They’ve also committed to establishing a ‘Health Creation Unit’ inside the Cabinet Office ‘to lead work across government to improve the nation’s health and tackle health inequalities’. Further details are not given, however, on how this unit would function, or what its priorities would be. Finally, the Liberal Democrats have committed to creating a Patients Charter, designed ‘to harness lived experience of patients and embed patient voice, partnership and safety standards across health’. No specific reference is made to race (or any other specific protected characteristics) in outlining how the might work charter.

The Liberal Democrats have also made a high-level commitment to develop and deliver a Race Equality Strategy to ‘address deep inequalities, including in education, health, criminal justice and the economy’. Although details are relatively light, plans do include a specific pledge to reduce ‘the disproportionately high maternal mortality rates for black women and eliminating racial disparities in maternal health.’

Key takeaways

There are promising signs in these manifestos that some of the major parties are taking seriously the need for race equity, but there will be work to do over the next parliament to hold any government accountable for effective and equitable delivery of their pledges.

All three parties have pledged to do something to tackle the NHS waiting list. While these pledges are welcome, there will need to be some consideration of race equity when it comes to implementation. The Observatory’s work has shown that the elective backlog has not historically impacted all ethnic groups equally, with Asian groups experiencing a greater deficit of care than their White counterparts. For all major parties, efforts to reduce the waiting lists must therefore include consideration of the unequal way in which these vast backlogs are impacting marginalised communities. There must also be special consideration about how any new appointments are accessed or allocated, ensuring that additional capacity benefits underserved communities, and doesn’t simply provide easier access to those already highly engaged.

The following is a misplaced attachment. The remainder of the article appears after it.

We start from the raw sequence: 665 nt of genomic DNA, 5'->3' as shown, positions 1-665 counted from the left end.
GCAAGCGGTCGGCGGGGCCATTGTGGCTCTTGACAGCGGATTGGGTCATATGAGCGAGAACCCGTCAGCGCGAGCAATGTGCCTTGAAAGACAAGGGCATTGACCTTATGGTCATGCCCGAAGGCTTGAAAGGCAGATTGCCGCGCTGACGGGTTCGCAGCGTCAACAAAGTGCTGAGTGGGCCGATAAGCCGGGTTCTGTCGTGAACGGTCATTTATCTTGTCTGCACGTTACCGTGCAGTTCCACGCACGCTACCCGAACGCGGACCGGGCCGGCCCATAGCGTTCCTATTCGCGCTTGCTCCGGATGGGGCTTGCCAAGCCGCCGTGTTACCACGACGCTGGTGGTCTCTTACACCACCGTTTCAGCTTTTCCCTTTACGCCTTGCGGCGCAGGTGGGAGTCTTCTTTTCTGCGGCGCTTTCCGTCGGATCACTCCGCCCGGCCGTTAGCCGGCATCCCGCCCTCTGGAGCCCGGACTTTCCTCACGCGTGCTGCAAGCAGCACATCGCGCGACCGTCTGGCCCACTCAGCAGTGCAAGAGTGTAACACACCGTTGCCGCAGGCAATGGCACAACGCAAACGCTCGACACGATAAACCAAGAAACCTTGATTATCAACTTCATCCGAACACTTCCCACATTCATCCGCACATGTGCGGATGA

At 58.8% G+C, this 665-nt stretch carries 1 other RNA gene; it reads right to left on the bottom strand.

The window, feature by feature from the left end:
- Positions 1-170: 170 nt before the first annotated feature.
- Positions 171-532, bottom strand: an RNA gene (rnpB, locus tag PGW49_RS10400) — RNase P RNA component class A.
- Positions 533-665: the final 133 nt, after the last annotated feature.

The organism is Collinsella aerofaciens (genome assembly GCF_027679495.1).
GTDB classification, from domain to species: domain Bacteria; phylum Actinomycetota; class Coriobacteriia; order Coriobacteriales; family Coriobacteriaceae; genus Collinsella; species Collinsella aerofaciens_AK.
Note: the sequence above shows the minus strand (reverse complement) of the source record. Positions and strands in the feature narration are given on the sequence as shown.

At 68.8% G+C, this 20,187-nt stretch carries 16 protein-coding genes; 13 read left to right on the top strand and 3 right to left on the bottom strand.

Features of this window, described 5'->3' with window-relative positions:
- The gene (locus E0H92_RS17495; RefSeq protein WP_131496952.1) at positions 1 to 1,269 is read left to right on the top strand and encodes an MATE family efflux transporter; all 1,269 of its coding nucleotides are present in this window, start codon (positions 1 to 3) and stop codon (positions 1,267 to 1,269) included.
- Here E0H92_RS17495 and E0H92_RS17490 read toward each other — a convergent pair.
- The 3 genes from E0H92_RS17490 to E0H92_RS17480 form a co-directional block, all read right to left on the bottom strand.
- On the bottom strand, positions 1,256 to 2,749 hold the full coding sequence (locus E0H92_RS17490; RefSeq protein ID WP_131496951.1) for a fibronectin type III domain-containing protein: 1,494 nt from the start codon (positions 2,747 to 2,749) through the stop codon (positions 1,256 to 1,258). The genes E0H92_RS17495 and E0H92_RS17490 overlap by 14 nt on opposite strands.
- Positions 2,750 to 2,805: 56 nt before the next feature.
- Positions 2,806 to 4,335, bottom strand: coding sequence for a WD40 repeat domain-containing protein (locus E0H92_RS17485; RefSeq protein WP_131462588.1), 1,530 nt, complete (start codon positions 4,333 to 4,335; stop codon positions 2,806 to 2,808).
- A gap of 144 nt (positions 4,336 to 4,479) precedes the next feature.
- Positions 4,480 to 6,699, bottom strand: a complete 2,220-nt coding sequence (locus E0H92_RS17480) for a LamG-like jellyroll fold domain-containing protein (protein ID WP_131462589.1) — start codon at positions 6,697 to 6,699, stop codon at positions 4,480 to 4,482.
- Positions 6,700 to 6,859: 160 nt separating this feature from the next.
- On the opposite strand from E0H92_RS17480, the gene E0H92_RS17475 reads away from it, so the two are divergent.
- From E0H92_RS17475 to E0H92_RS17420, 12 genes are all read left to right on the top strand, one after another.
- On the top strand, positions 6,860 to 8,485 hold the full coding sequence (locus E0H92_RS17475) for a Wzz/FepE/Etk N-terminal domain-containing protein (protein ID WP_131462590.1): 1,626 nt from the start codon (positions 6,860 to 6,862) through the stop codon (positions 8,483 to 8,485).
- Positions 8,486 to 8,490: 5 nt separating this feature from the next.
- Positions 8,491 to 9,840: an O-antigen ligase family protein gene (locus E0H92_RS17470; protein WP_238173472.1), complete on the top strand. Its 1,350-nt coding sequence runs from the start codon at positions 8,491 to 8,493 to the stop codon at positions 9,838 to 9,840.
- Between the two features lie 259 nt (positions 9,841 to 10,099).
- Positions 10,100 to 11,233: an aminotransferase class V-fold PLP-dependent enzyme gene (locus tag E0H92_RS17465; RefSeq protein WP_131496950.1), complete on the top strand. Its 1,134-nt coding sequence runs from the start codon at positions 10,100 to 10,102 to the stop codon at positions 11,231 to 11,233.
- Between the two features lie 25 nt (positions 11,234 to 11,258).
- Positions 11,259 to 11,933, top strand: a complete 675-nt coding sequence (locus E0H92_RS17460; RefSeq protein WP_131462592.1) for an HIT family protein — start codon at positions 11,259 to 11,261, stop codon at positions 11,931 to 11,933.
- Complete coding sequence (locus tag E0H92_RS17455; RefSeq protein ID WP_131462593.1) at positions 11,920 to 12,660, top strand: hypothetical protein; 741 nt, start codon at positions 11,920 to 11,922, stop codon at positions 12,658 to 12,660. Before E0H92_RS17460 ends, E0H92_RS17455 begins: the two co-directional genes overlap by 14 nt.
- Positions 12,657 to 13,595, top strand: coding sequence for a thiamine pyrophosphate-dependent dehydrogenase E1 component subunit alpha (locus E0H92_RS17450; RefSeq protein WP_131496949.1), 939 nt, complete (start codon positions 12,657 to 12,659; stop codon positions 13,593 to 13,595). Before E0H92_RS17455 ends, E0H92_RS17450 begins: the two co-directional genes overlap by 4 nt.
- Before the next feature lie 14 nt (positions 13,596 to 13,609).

Similarly, all three parties have made pledges in their manifestos to either boost appointment numbers or boost “choice” within the system, with each alluding to the need for more hours to be worked by already overstretched NHS staff. While these ambitions may be laudable in themselves, there are already warnings from professional bodies about the lack of workforce capacity available to deliver such expansions. With workforce shortages, industrial action ongoing among doctors, and a large number of staff still impacted by long-COVID, any expansion of service will need to be supported through the effective delivery of the NHS’ Long Term Workforce Plan.

It is positive to see that parties have pledged to take strategic action on race equity but, as ever, the road to implementation is long, and the nuances of enactment will be hugely consequential. This election could prove to be a crucial turning point in this field but, with discourse around race equality having proved fractious over the past few years, any incoming government will need to be willing to cut through divisive rhetoric and focus on robust, evidence-based solutions to tackle this problem for the good of patients and the public.

You can read the Observatory’s own Manifesto for Race and Health here, where we set out seven priorities for any incoming government.